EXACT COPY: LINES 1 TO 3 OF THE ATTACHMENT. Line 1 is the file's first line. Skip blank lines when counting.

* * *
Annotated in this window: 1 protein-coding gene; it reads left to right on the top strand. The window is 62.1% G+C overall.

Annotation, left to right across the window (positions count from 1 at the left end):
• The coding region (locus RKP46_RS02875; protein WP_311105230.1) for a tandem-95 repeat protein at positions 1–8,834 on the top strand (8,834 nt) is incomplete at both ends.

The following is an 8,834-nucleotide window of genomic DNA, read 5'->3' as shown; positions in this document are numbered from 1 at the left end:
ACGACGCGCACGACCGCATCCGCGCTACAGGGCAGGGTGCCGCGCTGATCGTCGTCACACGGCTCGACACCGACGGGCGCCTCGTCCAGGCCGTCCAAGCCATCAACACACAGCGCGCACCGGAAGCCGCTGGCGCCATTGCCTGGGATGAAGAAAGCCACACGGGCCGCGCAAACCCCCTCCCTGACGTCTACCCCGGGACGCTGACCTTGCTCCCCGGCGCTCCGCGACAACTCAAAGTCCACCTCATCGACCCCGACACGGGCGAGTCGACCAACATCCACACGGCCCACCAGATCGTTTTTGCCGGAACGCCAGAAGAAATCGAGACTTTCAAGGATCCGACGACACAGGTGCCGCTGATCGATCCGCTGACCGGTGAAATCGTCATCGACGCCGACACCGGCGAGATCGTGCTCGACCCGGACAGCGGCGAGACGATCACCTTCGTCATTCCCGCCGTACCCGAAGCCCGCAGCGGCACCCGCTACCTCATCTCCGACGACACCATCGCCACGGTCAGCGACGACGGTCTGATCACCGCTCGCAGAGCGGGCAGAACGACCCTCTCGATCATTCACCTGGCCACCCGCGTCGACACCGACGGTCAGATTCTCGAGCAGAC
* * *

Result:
Annotated in this window: 1 protein-coding gene; it reads left to right on the top strand. The window is 62.1% G+C overall.

Annotation, left to right across the window (positions count from 1 at the left end):
• The coding region (locus RKP46_RS02875; protein WP_311105230.1) for a tandem-95 repeat protein at positions 1–8,834 on the top strand (8,834 nt) is incomplete at both ends.